Once you realize the value of having right relationships, you will strive to have a right relationship with everyone. You will even strive to have a right relationship with the devil. God has a right relationship with the devil, and we can, too. God cast him out of heaven, and Paul exhorted us to be like God and make no room for the devil (Eph. 4:27). Sometimes, having a right relationship means having no relationship at all (“Not even to eat” — 1Cor. 5:11). Paul told certain congregations to cast out unruly members because of their stubborn and rebellious conduct (e.g., 1Cor. 5:13). Jesus also mentioned cutting off members of the body so that the whole body could be preserved (Mt. 5:29—30). So, there is no such thing as a man having a right relationship with God but a poor relationship with God’s people. Jesus said, “As often as you did it to one of the least of these, my brothers, you did it to me.” John said, “For he who doesn’t love his brother whom he has seen, how can he love God whom he has not seen?” I recently spoke with a man who thought that his relationship with God was fine, even though his relationship with the body of Christ was almost non-existent. He is fooling himself.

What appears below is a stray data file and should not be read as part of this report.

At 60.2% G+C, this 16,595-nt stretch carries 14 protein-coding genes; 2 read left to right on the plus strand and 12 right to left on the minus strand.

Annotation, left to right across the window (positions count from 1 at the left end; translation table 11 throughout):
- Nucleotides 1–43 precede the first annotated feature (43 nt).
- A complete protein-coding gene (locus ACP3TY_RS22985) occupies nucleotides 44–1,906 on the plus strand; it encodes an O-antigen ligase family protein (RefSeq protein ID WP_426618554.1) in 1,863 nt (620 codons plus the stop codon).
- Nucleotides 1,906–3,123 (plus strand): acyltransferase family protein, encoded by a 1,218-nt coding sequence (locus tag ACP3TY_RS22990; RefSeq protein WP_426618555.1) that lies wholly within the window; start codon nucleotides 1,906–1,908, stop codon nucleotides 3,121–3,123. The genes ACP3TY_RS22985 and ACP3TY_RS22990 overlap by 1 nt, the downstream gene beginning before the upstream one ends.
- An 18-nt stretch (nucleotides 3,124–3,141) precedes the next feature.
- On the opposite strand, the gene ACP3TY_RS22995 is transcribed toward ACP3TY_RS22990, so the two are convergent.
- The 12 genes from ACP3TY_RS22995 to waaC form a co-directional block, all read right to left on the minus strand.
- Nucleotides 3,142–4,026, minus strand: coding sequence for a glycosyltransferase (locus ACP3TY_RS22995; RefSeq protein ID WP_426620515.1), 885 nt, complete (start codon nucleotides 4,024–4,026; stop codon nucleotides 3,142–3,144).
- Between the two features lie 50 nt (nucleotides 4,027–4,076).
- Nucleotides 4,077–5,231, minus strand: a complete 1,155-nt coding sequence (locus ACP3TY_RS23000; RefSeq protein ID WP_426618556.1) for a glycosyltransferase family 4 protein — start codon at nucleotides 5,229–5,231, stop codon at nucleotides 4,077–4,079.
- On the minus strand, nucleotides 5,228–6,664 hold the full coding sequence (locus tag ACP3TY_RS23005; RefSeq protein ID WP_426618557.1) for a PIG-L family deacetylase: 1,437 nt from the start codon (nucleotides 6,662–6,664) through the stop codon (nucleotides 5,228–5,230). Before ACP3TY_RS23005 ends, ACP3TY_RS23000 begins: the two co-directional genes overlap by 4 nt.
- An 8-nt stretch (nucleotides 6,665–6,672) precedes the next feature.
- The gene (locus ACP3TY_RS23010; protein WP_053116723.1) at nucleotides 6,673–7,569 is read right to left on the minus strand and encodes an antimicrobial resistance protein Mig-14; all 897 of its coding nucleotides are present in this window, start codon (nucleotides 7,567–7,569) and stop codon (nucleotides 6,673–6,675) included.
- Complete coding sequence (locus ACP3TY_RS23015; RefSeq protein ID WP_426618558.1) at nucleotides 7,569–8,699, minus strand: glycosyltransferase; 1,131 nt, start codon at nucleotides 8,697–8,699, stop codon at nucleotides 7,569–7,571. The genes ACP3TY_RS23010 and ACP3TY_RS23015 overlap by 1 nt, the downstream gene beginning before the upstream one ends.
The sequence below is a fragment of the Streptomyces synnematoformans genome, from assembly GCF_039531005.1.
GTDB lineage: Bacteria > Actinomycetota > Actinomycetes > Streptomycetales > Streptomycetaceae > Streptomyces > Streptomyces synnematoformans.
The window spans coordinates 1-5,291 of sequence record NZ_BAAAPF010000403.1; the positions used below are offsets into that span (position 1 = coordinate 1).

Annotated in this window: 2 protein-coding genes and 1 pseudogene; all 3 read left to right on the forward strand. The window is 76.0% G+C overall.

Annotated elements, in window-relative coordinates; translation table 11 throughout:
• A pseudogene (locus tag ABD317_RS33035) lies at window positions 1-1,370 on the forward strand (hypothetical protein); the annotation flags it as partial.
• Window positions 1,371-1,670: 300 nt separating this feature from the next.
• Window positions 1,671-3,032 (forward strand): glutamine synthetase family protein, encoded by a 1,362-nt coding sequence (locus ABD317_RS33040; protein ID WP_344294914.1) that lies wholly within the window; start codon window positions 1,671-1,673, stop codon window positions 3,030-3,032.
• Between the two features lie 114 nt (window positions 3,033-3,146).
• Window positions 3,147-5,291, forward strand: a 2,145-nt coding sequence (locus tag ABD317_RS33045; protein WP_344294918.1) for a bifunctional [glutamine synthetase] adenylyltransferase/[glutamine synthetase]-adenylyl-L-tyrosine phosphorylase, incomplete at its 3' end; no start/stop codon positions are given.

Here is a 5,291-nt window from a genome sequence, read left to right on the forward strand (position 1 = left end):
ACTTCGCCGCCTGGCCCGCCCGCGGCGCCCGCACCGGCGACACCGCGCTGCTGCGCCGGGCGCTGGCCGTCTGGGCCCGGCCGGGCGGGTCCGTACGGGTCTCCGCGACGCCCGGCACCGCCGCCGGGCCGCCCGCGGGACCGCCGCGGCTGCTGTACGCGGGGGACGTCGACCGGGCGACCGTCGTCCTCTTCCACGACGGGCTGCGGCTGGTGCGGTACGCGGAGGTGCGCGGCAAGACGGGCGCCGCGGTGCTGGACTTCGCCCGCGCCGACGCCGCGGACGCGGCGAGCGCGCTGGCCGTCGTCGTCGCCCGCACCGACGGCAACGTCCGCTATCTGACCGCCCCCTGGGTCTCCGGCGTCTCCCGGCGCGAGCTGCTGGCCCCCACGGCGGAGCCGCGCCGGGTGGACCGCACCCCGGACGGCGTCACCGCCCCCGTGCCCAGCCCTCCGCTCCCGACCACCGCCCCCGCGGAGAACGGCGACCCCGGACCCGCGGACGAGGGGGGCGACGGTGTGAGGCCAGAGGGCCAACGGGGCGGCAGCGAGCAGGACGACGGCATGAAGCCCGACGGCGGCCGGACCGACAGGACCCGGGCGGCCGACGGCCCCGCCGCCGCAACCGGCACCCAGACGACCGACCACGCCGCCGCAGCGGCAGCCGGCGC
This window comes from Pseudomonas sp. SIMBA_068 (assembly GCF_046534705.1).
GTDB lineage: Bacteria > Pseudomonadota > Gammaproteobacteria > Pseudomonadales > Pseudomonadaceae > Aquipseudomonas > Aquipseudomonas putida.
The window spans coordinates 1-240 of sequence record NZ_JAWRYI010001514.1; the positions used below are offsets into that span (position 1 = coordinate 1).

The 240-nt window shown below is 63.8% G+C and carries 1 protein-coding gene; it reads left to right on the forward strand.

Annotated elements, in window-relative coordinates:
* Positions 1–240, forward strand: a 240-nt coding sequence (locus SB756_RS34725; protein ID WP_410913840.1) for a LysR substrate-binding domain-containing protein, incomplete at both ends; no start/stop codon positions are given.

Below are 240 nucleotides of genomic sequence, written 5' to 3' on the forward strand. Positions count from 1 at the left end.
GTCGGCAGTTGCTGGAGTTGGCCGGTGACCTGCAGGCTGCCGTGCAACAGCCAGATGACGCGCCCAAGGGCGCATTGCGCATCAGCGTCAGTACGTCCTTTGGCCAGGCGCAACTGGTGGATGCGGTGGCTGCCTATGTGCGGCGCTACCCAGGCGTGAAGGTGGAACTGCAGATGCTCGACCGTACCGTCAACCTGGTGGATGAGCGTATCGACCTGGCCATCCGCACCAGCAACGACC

There is no relationship with God that excludes His children. This means that if you have a relationship with God, then you have right relationships with members of the body of Christ. This is why no loners will escape damnation. They may judge themselves to be godly, but without right relationships, they will be cast into the Lake of Fire.
It is unwise to be closer to someone than that person is to God. It is unwise to trust anyone more than that person trusts God, or to follow any person unless that person is following God. Even the great apostle Paul said, “Follow me, as I follow Christ.” Only those who are led by the Spirit of God have a right relationship with anybody. That is why Paul said that only those that are led by the Spirit of God are the real children of God (Rom. 8:14). It is wise to love and trust those people.
All right relationships in the kingdom of God can be described as a triangle. The three corners of the triangle are you, God, and another person — with God in the middle and over all. No one has a right relationship with anybody unless God is in the middle. My father taught that God is so jealous over His people that He even wants to sleep between a man and his wife — and that if He did not, there was bound to be trouble between them. God’s commandments are expressions of His love, written out. They teach us how to love others the way God loves. In other words, they teach us what true love is. That’s why Paul wrote, “Love is fulfillment of the law.”
One man asked Jesus, “Which is the greatest commandment?” Jesus told him, “You shall love the Lord your God with all your heart, and with all your soul, and with all your mind.” And then Jesus volunteered what was the second greatest commandment. He said, “You shall love your neighbor as yourself.” Then Jesus added, “On these two commandments hang the whole law and the prophets.” Think about that. The whole of our lives, as life should be lived, is summarized in two commandments which direct us to love God completely and to love others as ourselves. True righteousness is, indeed, all about relationships. How are the relationships in your life?